The methods currently used to correct systematic issues in NLP models are either fragile or time-consuming and prone to shortcuts. Humans, on the other hand, frequently reprimand one another using natural language. This inspired recent research on natural language patches, which are declarative statements that enable developers to deliver corrective feedback at the appropriate level of abstraction by either modifying the model or adding information the model may be missing.
Instead of relying solely on labeled examples, there is a growing body of research on using language to provide instructions, supervision, and even inductive biases to models, such as building neural representations from language descriptions (Andreas et al., 2018; Murty et al., 2020; Mu et al., 2020), or language-based zero-shot learning (Brown et al., 2020; Hanjie et al., 2022; Chen et al., 2021). For corrective purposes, when the user interacts with an existing model to enhance it, language has yet to be properly utilized.
The neural language patching model has two heads: a gating head that determines if a patch should be applied and an interpreter head that forecasts results based on the information in the patch. The model is trained in two steps: first on a tagged dataset and then through task-specific fine-tuning. A set of patch templates are used to create patches and synthetic labeled samples during the second fine-tuning step.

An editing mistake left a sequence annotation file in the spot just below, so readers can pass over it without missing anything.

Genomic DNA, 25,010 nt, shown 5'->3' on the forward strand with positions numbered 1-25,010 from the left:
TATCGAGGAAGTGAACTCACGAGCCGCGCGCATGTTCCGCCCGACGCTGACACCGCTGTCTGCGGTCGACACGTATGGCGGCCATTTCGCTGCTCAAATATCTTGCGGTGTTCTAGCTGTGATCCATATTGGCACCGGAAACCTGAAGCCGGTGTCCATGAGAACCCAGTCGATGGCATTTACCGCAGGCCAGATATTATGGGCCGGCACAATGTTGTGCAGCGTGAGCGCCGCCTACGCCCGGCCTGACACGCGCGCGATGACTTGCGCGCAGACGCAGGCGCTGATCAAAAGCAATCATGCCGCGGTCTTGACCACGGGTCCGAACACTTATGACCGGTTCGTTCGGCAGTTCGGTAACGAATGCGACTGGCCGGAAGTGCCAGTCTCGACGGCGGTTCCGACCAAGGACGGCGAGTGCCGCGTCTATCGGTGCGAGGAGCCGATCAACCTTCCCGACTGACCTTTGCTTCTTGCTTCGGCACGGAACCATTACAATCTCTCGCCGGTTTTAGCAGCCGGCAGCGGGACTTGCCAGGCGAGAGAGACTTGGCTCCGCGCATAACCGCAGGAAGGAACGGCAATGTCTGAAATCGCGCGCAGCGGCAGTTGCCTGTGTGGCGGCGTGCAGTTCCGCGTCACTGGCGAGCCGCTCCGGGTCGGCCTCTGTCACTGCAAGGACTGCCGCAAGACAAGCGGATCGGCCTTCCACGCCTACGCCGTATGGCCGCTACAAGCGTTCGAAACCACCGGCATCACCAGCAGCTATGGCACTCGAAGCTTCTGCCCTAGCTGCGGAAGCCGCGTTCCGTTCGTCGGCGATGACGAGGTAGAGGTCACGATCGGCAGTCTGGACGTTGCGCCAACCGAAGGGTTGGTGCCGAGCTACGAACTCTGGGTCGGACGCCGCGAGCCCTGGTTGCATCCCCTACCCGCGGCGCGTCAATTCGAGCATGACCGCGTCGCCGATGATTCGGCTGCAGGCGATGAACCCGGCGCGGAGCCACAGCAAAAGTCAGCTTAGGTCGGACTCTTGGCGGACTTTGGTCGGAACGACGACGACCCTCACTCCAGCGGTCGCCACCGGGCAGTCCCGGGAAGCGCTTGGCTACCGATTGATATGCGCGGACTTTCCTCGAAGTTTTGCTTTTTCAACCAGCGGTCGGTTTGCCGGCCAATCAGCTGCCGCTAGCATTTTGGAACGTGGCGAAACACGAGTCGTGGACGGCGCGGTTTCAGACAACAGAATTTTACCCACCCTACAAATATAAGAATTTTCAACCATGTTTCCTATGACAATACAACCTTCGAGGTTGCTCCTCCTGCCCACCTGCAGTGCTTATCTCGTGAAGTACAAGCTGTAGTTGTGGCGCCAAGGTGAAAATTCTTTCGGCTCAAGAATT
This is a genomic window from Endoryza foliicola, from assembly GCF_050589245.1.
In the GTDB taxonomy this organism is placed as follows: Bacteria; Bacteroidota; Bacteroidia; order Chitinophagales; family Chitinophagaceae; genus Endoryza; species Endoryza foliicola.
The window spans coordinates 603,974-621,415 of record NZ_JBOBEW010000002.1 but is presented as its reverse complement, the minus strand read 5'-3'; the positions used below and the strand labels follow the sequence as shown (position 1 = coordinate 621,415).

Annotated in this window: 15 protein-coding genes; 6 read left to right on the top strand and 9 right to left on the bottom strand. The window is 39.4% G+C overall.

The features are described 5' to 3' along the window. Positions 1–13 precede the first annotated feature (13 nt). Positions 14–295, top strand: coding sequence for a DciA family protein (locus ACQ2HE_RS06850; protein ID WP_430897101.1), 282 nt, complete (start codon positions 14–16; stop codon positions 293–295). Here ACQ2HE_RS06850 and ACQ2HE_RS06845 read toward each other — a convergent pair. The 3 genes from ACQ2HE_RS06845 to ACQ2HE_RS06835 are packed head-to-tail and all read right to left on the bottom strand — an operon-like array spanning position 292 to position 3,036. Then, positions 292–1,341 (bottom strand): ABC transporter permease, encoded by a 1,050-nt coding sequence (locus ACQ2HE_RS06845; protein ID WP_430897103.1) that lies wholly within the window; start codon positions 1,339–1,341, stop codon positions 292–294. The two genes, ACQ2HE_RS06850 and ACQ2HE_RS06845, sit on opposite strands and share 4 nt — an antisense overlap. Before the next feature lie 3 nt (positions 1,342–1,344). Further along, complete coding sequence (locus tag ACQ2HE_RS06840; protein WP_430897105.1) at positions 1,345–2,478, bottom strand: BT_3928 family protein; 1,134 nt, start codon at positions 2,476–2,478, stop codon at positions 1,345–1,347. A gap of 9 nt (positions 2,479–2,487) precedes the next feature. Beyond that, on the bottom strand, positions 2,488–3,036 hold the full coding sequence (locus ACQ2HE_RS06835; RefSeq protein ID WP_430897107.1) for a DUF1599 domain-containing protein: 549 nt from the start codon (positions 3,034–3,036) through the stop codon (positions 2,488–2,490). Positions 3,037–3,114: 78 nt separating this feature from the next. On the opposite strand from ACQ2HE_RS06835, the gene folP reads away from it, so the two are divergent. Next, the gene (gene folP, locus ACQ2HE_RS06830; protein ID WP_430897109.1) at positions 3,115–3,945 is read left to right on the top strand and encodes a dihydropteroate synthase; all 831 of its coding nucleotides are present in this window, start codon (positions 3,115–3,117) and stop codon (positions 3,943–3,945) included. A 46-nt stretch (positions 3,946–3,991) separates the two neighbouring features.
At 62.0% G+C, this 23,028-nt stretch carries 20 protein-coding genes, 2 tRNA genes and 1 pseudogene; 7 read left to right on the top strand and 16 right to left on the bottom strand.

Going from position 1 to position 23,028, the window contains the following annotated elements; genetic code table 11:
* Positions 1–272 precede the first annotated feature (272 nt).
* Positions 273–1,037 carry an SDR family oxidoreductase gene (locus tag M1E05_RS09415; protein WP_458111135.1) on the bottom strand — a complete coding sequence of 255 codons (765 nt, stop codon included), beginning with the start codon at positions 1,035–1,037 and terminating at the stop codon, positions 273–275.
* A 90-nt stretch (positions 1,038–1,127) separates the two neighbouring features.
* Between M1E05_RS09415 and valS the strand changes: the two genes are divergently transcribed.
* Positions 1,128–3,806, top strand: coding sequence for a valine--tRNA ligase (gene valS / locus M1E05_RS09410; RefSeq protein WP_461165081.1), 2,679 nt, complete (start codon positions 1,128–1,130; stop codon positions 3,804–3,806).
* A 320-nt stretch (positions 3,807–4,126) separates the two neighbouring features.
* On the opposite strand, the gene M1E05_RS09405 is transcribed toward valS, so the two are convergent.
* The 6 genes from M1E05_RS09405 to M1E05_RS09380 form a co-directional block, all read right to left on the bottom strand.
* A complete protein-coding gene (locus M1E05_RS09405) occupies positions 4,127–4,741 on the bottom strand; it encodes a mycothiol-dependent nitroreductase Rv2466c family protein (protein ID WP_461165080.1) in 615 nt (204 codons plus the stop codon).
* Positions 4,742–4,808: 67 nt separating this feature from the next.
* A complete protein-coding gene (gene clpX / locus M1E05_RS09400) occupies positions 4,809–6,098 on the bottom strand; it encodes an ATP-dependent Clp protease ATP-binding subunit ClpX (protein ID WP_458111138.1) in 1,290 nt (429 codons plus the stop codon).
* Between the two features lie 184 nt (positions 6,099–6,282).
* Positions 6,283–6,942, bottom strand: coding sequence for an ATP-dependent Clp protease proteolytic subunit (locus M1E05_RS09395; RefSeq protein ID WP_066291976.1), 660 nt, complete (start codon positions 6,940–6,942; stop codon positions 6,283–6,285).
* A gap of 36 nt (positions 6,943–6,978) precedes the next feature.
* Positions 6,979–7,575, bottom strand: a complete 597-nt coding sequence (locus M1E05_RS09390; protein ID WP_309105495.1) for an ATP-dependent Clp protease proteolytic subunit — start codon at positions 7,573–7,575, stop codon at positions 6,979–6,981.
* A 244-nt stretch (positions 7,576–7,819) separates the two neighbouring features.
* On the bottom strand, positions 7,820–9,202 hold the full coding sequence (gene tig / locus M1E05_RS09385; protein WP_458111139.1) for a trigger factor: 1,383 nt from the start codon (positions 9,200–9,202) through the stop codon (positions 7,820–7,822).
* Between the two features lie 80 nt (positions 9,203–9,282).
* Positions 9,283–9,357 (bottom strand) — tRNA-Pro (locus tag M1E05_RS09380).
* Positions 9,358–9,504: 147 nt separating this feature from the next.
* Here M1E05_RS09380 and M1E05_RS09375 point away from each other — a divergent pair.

The research group used Google’s T5-large language model to implement their method and compared results with baselines for binary sentiment analysis and relation extraction under two scenarios: the original model with only task fine-tuning (ORIG), and the model obtained after patch fine-tuning (ORIG+PF).
The researchers suggested a method for patching that separates the process of assessing whether a patch is applicable (gating) from the task of integrating the information (interpreting), and they demonstrated that this method significantly improves two tasks, even with a small number of patches. They also demonstrate that patches are more resistant to potential shortcuts and efficient (1–7 patches are equivalent to or better than as many as 100 fine-tuning examples).
Their approach is a first step in enabling users to “talk” in a single step to correct models.
Scaling to huge patch libraries is a limitation. Inference time for the method scales linearly with patch library size.
Scaling to more patch types. Currently, developers must create patch templates in advance based on knowledge of the types of corrective feedback they may want to write in the future.
Analyzing several patches. Finally, the method they created can only use one patch at a time, choosing the one that is most pertinent from our patch library.
Hence, in this study, declarative statements are proposed as natural language patches, which allow programmers to manage models or add information by setting conditions at the appropriate level of abstraction. Thus, it dramatically improves accuracy without incurring high computational costs by using declarative sentences as feedback to fix mistakes in neural models.
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Rishabh Jain, is a consulting intern at MarktechPost. He is currently pursuing B.tech in computer sciences from IIIT, Hyderabad. He is a Machine Learning enthusiast and has keen interest in Statistical Methods in artificial intelligence and Data analytics. He is passionate about developing better algorithms for AI.